- First Reference: Leviticus 17:7
- Last Reference: Revelation 18:2
- Included in Eastons: Yes
- Included in Hitchcocks: No
- Included in Naves: No
- Included in Smiths: Yes
- Included in Websters: Yes
- Included in Strongs: Yes
- Included in Thayers: Yes
- Included in BDB: Yes
(Gr. diabolos), a slanderer, the arch-enemy of man's spiritual interest (Job 1:6; Revelation 2:10; Zechariah 3:1). He is called also "the accuser of the brethen" (Revelation 12:10).
In Leviticus 17:7 the word "devil" is the translation of the Hebrew sair, meaning a "goat" or "satyr" (Isaiah 13:21; 34:14), alluding to the wood-daemons, the objects of idolatrous worship among the heathen.
In Deuteronomy 32:17 and Psalms 106:37 it is the translation of Hebrew shed, meaning lord, and idol, regarded by the Jews as a "demon," as the word is rendered in the Revised Version.
In the narratives of the Gospels regarding the "casting out of devils" a different Greek word (daimon) is used. In the time of our Lord there were frequent cases of demoniacal possession (Matthew 12:25-30; Mark 5:1-20; Luke 4:35; 10:18, etc.).
(slanderer). The name describes Satan as slandering God to man and man to God. The former work is of course, a part of his great work of temptation to evil and is not only exemplified but illustrated as to its general nature and tendency by the narrative of Gen. 3. The other work, the slandering or accusing men before God, is the imputation of selfish motives, (Job 1:9,10) and its refutation is placed in the self-sacrifice of those "who loved not their own lives unto death." [SATAN; DEMON]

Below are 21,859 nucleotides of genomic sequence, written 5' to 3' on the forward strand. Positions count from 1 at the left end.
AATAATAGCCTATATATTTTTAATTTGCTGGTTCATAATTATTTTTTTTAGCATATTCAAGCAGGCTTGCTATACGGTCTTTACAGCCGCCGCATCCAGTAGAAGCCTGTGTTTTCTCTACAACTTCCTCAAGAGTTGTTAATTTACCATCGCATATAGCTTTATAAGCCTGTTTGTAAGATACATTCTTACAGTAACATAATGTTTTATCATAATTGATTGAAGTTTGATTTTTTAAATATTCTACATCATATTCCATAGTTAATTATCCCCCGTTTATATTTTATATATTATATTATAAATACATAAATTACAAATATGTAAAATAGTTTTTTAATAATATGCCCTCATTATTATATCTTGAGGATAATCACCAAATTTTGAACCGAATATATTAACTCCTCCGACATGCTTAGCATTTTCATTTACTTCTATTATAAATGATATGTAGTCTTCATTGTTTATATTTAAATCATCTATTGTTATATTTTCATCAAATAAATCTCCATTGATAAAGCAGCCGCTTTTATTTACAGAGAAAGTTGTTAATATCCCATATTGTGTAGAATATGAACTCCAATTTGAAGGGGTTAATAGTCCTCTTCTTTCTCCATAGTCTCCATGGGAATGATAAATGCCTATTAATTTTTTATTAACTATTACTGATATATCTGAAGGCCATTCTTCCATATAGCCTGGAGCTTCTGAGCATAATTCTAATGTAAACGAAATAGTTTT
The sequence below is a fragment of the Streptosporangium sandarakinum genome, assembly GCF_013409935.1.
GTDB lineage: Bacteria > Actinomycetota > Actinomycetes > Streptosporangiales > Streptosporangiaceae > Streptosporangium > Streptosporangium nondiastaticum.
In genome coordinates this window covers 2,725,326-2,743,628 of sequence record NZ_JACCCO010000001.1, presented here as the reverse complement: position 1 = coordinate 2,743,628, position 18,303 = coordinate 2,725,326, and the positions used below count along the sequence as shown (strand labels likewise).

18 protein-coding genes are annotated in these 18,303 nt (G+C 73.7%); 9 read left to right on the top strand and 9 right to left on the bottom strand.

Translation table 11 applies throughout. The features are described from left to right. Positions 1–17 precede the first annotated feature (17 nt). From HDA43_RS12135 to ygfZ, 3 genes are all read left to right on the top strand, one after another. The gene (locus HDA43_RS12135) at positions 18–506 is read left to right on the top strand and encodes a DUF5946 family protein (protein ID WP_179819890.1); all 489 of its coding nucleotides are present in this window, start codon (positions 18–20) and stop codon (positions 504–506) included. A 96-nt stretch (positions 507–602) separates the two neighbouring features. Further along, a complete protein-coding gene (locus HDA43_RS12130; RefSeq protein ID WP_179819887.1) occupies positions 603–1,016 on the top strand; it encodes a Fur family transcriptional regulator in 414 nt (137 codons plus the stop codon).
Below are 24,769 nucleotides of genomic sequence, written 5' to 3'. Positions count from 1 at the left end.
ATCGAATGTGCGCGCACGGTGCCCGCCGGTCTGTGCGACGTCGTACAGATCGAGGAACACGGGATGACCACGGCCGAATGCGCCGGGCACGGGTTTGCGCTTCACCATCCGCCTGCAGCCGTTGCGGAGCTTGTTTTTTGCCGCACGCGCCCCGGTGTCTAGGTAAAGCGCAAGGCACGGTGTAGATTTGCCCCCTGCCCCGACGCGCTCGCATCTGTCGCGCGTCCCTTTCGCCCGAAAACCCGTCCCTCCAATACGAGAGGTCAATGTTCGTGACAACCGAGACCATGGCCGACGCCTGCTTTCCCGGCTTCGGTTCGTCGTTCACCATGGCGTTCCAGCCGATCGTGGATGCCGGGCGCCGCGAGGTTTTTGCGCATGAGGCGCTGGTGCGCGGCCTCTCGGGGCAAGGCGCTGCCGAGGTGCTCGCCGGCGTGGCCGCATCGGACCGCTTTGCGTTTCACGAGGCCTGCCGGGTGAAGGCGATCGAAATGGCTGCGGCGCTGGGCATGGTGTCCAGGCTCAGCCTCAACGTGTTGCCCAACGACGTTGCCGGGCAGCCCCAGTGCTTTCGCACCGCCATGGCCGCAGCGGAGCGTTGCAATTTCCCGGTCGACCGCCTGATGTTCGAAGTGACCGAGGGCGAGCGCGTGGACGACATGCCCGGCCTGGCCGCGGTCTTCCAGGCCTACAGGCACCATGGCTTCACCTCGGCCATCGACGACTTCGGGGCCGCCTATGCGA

DEVIL, noun Devl. [Latin , to calumniate.]
1. In the Christian theology, an evil spirit or being; a fallen angel, expelled from heaven for rebellion against God; the chief of the apostate angels; the implacable enemy and tempter of the human race. In the New Testament, the word is frequently and erroneously used for demon.
2. A very wicked person, and in ludicrous language, an great evil. In profane language, it is an expletive expressing wonder, vexation, etc.
3. An idol, or false god. Leviticus 17:7. 2 Chronicles 11:15.
DEVILING, noun A young devil. [Not in use.]
1. Partaking of the qualities of the devil; diabolical; very evil and mischievous; malicious; as a devilish scheme; devilish wickedness.
2. Having communication with the devil; pertaining to the devil.
3. Excessive; enormous; in a vulgar and ludicrous sense; as a devilish cheat.
1. In a manner suiting the devil; diabolically; wickedly.
2. Greatly; excessively; in a vulgar sense.
DEVILISHNESS, noun The qualities of the devil.
DEVILISM, noun The state of devils. [Not used.]
DEVILIZE, verb transitive To place among devils. [Not used.]
DEVILKIN, noun A little devil.
DEVILSHIP, noun The character of a devil.